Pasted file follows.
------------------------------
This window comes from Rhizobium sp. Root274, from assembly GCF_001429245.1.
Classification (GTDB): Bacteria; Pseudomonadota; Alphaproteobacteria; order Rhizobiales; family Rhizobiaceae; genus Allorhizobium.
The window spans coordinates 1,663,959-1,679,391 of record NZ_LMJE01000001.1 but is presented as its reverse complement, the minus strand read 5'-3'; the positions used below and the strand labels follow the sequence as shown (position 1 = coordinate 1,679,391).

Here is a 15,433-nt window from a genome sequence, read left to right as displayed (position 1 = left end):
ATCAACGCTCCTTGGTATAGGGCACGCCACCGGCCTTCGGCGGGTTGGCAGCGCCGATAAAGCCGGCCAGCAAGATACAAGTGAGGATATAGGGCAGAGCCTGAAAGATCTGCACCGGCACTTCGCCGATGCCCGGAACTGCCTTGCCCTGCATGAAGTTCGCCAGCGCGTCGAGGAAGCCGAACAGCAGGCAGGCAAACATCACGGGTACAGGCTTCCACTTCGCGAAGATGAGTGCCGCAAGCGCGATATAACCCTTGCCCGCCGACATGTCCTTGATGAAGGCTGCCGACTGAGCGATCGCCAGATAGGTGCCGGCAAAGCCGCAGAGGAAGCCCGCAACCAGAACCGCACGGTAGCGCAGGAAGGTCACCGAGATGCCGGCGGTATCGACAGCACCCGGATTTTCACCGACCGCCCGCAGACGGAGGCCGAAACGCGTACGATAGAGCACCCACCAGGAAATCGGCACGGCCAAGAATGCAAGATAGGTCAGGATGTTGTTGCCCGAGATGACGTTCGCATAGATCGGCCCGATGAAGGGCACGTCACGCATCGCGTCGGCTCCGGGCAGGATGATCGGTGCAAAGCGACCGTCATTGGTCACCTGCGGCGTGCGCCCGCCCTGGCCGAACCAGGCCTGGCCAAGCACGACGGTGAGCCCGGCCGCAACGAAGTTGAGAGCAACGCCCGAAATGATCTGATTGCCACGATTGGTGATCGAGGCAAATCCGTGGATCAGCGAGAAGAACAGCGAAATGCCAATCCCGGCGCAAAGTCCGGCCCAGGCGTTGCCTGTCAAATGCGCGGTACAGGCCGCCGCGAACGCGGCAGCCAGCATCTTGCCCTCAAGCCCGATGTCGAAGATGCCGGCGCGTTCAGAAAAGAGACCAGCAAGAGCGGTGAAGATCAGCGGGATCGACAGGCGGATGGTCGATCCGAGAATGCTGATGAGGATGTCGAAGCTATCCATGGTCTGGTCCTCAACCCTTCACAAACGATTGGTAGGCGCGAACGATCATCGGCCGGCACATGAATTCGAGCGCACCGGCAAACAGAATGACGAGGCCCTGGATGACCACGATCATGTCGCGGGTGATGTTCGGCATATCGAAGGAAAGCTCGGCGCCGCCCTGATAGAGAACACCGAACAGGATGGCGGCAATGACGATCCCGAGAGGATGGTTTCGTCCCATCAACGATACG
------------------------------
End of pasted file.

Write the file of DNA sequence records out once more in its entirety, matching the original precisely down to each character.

This window comes from Rhizobium sp. Root274, from assembly GCF_001429245.1.
Classification (GTDB): Bacteria; Pseudomonadota; Alphaproteobacteria; order Rhizobiales; family Rhizobiaceae; genus Allorhizobium.
The window spans coordinates 1,663,959-1,679,391 of record NZ_LMJE01000001.1 but is presented as its reverse complement, the minus strand read 5'-3'; the positions used below and the strand labels follow the sequence as shown (position 1 = coordinate 1,679,391).

Here is a 15,433-nt window from a genome sequence, read left to right as displayed (position 1 = left end):
ATCAACGCTCCTTGGTATAGGGCACGCCACCGGCCTTCGGCGGGTTGGCAGCGCCGATAAAGCCGGCCAGCAAGATACAAGTGAGGATATAGGGCAGAGCCTGAAAGATCTGCACCGGCACTTCGCCGATGCCCGGAACTGCCTTGCCCTGCATGAAGTTCGCCAGCGCGTCGAGGAAGCCGAACAGCAGGCAGGCAAACATCACGGGTACAGGCTTCCACTTCGCGAAGATGAGTGCCGCAAGCGCGATATAACCCTTGCCCGCCGACATGTCCTTGATGAAGGCTGCCGACTGAGCGATCGCCAGATAGGTGCCGGCAAAGCCGCAGAGGAAGCCCGCAACCAGAACCGCACGGTAGCGCAGGAAGGTCACCGAGATGCCGGCGGTATCGACAGCACCCGGATTTTCACCGACCGCCCGCAGACGGAGGCCGAAACGCGTACGATAGAGCACCCACCAGGAAATCGGCACGGCCAAGAATGCAAGATAGGTCAGGATGTTGTTGCCCGAGATGACGTTCGCATAGATCGGCCCGATGAAGGGCACGTCACGCATCGCGTCGGCTCCGGGCAGGATGATCGGTGCAAAGCGACCGTCATTGGTCACCTGCGGCGTGCGCCCGCCCTGGCCGAACCAGGCCTGGCCAAGCACGACGGTGAGCCCGGCCGCAACGAAGTTGAGAGCAACGCCCGAAATGATCTGATTGCCACGATTGGTGATCGAGGCAAATCCGTGGATCAGCGAGAAGAACAGCGAAATGCCAATCCCGGCGCAAAGTCCGGCCCAGGCGTTGCCTGTCAAATGCGCGGTACAGGCCGCCGCGAACGCGGCAGCCAGCATCTTGCCCTCAAGCCCGATGTCGAAGATGCCGGCGCGTTCAGAAAAGAGACCAGCAAGAGCGGTGAAGATCAGCGGGATCGACAGGCGGATGGTCGATCCGAGAATGCTGATGAGGATGTCGAAGCTATCCATGGTCTGGTCCTCAACCCTTCACAAACGATTGGTAGGCGCGAACGATCATCGGCCGGCACATGAATTCGAGCGCACCGGCAAACAGAATGACGAGGCCCTGGATGACCACGATCATGTCGCGGGTGATGTTCGGCATATCGAAGGAAAGCTCGGCGCCGCCCTGATAGAGAACACCGAACAGGATGGCGGCAATGACGATCCCGAGAGGATGGTTTCGTCCCATCAACGATACG